In a recent article in the GSR, there was reference made to the extravagant TIF spending. It read; “the city’s infrastructure was neglected during those years of extravagant spending”. A reader wanted to know what was extravagant about TIF spending. The word extravagant means more than is usual, necessary or proper. When reviewing TIF spending all three of these words describe many of the TIF expenditures.
Here are a couple of examples:
- Was the $250,000 replacement concession stand by the skate board park (that sits empty) necessary?
- Was the $500,000 skate board park itself really necessary?
Considering that neither was included in either the original, nor in any of the 3 TIF amendments, were these projects done in the proper or appropriate manor? Next to the skate boards park was a tennis court that had been built at a cost of $10,000 and donated to the city. After several years of use the tennis court was in need of repair, so in 2011 the majority (5 members) on the city council voted to spend $230,000 of TIF funds to fix that tennis court, and the one in the Maple Park Neighborhood.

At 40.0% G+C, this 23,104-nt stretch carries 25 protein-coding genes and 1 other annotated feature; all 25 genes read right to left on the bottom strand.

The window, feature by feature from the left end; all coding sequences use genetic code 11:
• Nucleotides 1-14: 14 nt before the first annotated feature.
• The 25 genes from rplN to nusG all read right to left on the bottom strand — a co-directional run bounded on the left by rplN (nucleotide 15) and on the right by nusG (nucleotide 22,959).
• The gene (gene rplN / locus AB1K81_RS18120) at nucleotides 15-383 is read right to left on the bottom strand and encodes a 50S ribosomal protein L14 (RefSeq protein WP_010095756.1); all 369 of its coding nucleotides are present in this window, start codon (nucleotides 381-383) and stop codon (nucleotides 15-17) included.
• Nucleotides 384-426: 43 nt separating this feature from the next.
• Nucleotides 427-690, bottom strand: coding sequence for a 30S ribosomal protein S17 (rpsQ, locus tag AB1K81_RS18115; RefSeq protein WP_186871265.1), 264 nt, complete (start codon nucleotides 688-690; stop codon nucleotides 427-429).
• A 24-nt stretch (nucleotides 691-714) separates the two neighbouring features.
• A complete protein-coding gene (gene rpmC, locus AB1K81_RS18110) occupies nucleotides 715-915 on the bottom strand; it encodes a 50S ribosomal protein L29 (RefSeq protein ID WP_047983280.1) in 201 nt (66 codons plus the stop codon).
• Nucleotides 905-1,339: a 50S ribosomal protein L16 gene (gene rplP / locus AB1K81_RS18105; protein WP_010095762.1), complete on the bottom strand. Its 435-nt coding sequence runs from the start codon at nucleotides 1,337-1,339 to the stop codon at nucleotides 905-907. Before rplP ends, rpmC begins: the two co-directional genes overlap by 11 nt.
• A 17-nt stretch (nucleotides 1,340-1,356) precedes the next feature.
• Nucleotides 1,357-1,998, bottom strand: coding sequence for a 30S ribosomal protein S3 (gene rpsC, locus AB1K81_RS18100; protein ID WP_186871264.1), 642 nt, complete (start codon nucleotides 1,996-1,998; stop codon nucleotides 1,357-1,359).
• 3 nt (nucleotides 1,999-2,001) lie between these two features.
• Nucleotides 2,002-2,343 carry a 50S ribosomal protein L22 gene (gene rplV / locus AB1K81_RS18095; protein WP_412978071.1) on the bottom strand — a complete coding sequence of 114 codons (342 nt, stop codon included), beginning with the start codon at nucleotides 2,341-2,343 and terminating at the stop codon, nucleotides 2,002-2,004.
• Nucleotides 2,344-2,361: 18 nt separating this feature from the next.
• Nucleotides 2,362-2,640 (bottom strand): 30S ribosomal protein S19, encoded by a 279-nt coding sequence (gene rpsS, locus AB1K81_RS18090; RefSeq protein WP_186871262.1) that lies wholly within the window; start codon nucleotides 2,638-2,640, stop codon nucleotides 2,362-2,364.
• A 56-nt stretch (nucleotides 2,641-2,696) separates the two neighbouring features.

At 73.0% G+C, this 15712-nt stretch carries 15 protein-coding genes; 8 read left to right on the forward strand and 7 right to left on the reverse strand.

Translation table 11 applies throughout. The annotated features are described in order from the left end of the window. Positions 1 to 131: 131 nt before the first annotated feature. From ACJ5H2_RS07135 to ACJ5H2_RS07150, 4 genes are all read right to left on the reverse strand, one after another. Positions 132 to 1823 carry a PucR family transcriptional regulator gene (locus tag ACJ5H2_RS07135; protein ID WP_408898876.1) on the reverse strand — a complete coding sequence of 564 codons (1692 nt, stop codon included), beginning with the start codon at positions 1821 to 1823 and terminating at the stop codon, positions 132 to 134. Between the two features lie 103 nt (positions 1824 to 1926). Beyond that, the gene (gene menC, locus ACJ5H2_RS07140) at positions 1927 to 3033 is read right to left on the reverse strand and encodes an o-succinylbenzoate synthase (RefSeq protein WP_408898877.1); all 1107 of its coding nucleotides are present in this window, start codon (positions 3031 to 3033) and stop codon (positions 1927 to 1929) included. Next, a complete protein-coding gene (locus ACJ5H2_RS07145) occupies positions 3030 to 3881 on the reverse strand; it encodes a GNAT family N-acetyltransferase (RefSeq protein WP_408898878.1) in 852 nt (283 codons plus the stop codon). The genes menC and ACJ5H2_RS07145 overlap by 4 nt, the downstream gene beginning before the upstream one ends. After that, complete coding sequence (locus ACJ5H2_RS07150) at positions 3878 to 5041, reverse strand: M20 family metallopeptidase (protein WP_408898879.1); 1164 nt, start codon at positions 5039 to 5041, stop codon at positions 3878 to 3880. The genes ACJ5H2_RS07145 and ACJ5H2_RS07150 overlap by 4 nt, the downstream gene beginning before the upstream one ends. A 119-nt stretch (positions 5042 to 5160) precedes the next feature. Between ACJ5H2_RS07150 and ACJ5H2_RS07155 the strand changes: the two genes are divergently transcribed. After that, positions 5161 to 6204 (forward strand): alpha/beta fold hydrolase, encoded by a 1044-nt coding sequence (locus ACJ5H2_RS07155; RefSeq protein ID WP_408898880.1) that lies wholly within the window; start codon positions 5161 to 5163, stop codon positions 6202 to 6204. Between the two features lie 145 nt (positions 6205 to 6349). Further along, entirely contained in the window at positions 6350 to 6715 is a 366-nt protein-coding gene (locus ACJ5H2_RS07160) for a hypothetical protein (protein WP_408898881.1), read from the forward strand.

Three aldermen voted against it so it was not approved. In 2012 the same proposal to fix the same two tennis courts in the same manor was brought back to the city council at a cost of $160,000, and it passed. This saved 30% of the cost ($70,000) on the project. It also gives insight into the excess costs and profit often built into most of the TIF projects. The word extravagant has different meanings to different people. For the poor, buying cookies when one needs bread is being extravagant, just as spending money on a skate board park, two tennis courts, and a concession stand, and then neglecting the roads that lead to them, is also extravagant.
Between 2005 and 2012 the city did not repair, replace or fill a crack in any city roads, and then eventually it had to borrow $2.5 million to fix the roads that it had neglected for years. During those years the city was receiving between $600,000 and $700,000 per year from the state’s transportation fund to fix the city’s roads, but it used the money for other transportation related purposes; such as street sweeping and running the street department. Why harp on these issues? It is done to expose them and keep such considerations alive so that the city does not repeat them. Other issues point out the good from the past so that the city does not destroy or forgot what was done with Lake Geneva’s former railway station.